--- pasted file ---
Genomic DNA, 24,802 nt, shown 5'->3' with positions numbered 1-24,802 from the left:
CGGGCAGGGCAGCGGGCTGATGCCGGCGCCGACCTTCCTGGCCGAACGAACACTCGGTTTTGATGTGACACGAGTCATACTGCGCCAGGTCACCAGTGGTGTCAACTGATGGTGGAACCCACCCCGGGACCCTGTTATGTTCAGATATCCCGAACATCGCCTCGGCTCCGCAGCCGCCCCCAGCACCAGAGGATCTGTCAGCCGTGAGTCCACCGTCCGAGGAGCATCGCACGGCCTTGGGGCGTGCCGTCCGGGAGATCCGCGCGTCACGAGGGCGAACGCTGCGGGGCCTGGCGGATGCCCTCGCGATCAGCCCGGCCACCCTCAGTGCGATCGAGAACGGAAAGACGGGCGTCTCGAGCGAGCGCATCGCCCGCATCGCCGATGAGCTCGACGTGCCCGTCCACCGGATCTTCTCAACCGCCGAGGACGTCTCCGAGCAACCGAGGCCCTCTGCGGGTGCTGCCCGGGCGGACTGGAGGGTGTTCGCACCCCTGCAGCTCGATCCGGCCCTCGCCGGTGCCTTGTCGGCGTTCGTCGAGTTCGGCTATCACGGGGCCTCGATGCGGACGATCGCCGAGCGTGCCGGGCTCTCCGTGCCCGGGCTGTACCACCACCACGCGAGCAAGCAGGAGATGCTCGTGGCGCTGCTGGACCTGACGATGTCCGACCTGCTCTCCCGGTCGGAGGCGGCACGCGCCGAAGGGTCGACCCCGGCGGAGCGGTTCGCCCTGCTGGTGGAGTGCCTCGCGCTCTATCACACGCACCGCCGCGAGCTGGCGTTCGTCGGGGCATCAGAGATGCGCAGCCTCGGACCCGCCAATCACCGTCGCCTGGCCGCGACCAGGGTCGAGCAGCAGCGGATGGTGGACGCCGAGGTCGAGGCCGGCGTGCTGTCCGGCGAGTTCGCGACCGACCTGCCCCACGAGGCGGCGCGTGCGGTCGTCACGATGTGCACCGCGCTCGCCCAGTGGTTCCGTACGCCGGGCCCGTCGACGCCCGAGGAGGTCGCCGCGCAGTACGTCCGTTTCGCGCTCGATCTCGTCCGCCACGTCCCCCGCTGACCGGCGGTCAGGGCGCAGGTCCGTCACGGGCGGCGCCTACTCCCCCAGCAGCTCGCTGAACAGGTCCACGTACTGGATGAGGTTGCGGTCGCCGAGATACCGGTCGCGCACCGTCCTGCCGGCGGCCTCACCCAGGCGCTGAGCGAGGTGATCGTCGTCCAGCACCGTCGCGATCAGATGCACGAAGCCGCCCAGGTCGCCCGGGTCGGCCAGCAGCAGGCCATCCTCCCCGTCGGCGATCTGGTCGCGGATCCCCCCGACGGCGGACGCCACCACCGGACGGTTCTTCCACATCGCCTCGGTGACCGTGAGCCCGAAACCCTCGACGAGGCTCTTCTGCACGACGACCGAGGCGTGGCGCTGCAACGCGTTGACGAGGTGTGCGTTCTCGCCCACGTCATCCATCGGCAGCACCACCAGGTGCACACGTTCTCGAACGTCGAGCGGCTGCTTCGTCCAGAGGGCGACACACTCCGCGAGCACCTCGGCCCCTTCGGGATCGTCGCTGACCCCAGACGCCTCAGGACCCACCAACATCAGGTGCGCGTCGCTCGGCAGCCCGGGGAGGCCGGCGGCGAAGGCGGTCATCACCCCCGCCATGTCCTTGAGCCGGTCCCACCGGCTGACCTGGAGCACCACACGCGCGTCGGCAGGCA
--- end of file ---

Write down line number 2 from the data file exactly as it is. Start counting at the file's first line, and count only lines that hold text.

CGGGCAGGGCAGCGGGCTGATGCCGGCGCCGACCTTCCTGGCCGAACGAACACTCGGTTTTGATGTGACACGAGTCATACTGCGCCAGGTCACCAGTGGTGTCAACTGATGGTGGAACCCACCCCGGGACCCTGTTATGTTCAGATATCCCGAACATCGCCTCGGCTCCGCAGCCGCCCCCAGCACCAGAGGATCTGTCAGCCGTGAGTCCACCGTCCGAGGAGCATCGCACGGCCTTGGGGCGTGCCGTCCGGGAGATCCGCGCGTCACGAGGGCGAACGCTGCGGGGCCTGGCGGATGCCCTCGCGATCAGCCCGGCCACCCTCAGTGCGATCGAGAACGGAAAGACGGGCGTCTCGAGCGAGCGCATCGCCCGCATCGCCGATGAGCTCGACGTGCCCGTCCACCGGATCTTCTCAACCGCCGAGGACGTCTCCGAGCAACCGAGGCCCTCTGCGGGTGCTGCCCGGGCGGACTGGAGGGTGTTCGCACCCCTGCAGCTCGATCCGGCCCTCGCCGGTGCCTTGTCGGCGTTCGTCGAGTTCGGCTATCACGGGGCCTCGATGCGGACGATCGCCGAGCGTGCCGGGCTCTCCGTGCCCGGGCTGTACCACCACCACGCGAGCAAGCAGGAGATGCTCGTGGCGCTGCTGGACCTGACGATGTCCGACCTGCTCTCCCGGTCGGAGGCGGCACGCGCCGAAGGGTCGACCCCGGCGGAGCGGTTCGCCCTGCTGGTGGAGTGCCTCGCGCTCTATCACACGCACCGCCGCGAGCTGGCGTTCGTCGGGGCATCAGAGATGCGCAGCCTCGGACCCGCCAATCACCGTCGCCTGGCCGCGACCAGGGTCGAGCAGCAGCGGATGGTGGACGCCGAGGTCGAGGCCGGCGTGCTGTCCGGCGAGTTCGCGACCGACCTGCCCCACGAGGCGGCGCGTGCGGTCGTCACGATGTGCACCGCGCTCGCCCAGTGGTTCCGTACGCCGGGCCCGTCGACGCCCGAGGAGGTCGCCGCGCAGTACGTCCGTTTCGCGCTCGATCTCGTCCGCCACGTCCCCCGCTGACCGGCGGTCAGGGCGCAGGTCCGTCACGGGCGGCGCCTACTCCCCCAGCAGCTCGCTGAACAGGTCCACGTACTGGATGAGGTTGCGGTCGCCGAGATACCGGTCGCGCACCGTCCTGCCGGCGGCCTCACCCAGGCGCTGAGCGAGGTGATCGTCGTCCAGCACCGTCGCGATCAGATGCACGAAGCCGCCCAGGTCGCCCGGGTCGGCCAGCAGCAGGCCATCCTCCCCGTCGGCGATCTGGTCGCGGATCCCCCCGACGGCGGACGCCACCACCGGACGGTTCTTCCACATCGCCTCGGTGACCGTGAGCCCGAAACCCTCGACGAGGCTCTTCTGCACGACGACCGAGGCGTGGCGCTGCAACGCGTTGACGAGGTGTGCGTTCTCGCCCACGTCATCCATCGGCAGCACCACCAGGTGCACACGTTCTCGAACGTCGAGCGGCTGCTTCGTCCAGAGGGCGACACACTCCGCGAGCACCTCGGCCCCTTCGGGATCGTCGCTGACCCCAGACGCCTCAGGACCCACCAACATCAGGTGCGCGTCGCTCGGCAGCCCGGGGAGGCCGGCGGCGAAGGCGGTCATCACCCCCGCCATGTCCTTGAGCCGGTCCCACCGGCTGACCTGGAGCACCACACGCGCGTCGGCAGGCA